Many gardeners, including me, like growing roses in pots for decorating our patios, decks and balconies.
Given the appropriate size of the pot, any garden rose can be planted and happily growing in a pot.
I do recommend that you select one of the smaller rose varieties for growing in a pot though.
A large size pot will allow enough room for root growth that will support the rose.
To plant a bare-root or a small container rose in a pot, you need a good grade commercial potting soil for roses.
Make sure you use potting soil instead of soil from your garden, because the soil must be light and well-draining to ensure a balance of air and water.
Place the rose inthe center of your pot, making certain that the final soil level will be 2-3 inches blow thee rim of the pot.
Use your hands to work the potting soil around the roots in order to eleminate any air pockets.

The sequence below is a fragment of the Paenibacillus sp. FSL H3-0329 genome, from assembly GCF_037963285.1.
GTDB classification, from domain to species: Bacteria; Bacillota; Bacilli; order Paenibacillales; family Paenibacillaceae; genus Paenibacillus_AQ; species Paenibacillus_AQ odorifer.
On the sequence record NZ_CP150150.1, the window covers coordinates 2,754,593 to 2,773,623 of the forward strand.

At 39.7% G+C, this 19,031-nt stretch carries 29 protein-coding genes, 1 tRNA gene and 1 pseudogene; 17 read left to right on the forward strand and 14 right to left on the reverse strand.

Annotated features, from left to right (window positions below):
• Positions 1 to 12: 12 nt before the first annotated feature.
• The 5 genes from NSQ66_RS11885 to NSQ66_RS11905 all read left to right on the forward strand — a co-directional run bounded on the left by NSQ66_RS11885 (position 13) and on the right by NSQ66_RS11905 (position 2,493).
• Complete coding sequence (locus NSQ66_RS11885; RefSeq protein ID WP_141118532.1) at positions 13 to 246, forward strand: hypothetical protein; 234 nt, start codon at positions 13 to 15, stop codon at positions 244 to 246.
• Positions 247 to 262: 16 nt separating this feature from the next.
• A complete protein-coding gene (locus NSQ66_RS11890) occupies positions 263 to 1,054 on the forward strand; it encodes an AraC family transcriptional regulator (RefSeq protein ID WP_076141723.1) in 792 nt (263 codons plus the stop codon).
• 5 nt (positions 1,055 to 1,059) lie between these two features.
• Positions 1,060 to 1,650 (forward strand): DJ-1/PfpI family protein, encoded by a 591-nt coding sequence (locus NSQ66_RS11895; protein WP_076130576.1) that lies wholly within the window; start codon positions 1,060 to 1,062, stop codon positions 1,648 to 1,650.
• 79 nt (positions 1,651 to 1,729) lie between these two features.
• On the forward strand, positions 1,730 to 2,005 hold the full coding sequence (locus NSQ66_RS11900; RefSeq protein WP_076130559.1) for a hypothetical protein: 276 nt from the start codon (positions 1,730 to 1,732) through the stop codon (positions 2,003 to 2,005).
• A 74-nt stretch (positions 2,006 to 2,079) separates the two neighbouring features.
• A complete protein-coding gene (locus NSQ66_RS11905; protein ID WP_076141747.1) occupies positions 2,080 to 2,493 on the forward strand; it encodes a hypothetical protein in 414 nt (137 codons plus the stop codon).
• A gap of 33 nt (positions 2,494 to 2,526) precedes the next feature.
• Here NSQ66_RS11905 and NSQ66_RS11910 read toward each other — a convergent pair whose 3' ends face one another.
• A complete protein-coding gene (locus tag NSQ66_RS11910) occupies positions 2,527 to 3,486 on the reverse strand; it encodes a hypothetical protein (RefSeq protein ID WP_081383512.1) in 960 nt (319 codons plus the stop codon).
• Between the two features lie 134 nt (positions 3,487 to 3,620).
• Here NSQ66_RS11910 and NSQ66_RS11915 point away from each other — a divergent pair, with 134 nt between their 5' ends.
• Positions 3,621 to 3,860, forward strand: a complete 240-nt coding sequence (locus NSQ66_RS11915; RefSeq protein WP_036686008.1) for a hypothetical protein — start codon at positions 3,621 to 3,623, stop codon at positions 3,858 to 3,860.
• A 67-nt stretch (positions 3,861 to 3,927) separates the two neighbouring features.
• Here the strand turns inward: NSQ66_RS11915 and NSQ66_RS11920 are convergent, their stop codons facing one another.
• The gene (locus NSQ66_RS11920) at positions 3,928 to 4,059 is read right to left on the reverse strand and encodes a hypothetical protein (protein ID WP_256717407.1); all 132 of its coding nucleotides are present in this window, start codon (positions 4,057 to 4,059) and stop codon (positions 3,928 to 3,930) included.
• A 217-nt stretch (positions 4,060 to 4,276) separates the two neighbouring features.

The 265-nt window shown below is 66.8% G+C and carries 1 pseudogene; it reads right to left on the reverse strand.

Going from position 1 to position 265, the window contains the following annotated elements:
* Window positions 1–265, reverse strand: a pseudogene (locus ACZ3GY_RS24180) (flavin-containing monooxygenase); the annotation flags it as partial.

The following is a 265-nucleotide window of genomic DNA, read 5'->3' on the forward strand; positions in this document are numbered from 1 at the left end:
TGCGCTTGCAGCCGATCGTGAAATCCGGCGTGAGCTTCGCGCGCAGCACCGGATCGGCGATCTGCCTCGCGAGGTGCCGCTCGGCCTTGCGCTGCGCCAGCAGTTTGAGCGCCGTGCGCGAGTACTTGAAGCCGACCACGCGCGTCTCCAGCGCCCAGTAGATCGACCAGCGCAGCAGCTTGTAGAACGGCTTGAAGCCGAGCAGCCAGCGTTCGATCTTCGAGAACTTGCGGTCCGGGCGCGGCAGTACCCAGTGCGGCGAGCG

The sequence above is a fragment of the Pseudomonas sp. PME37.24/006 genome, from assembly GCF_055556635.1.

Do not compact the soil too much though.
Water the newly potted rose well, and keep it moist at all times.
Feed your potted rose with a liquid fertilizer used at half recommended strengt, about every week or ten days.
Always water the rose before applying fertilizer and again lightly after feeding.
Make certain the roots never dry out completely by using a Moisture Meter.
Every other year, remove the rose from the pot, and using a garden knife, trim off 3 inches of soil and roots from both sides and the bottom of the soil mass.
Add new potting soil, tamp it down lightly, and water thouroughly.
With care your potted roses should thrive and flower for many years to come.
And you'll find out it's not hard growing roses in pots.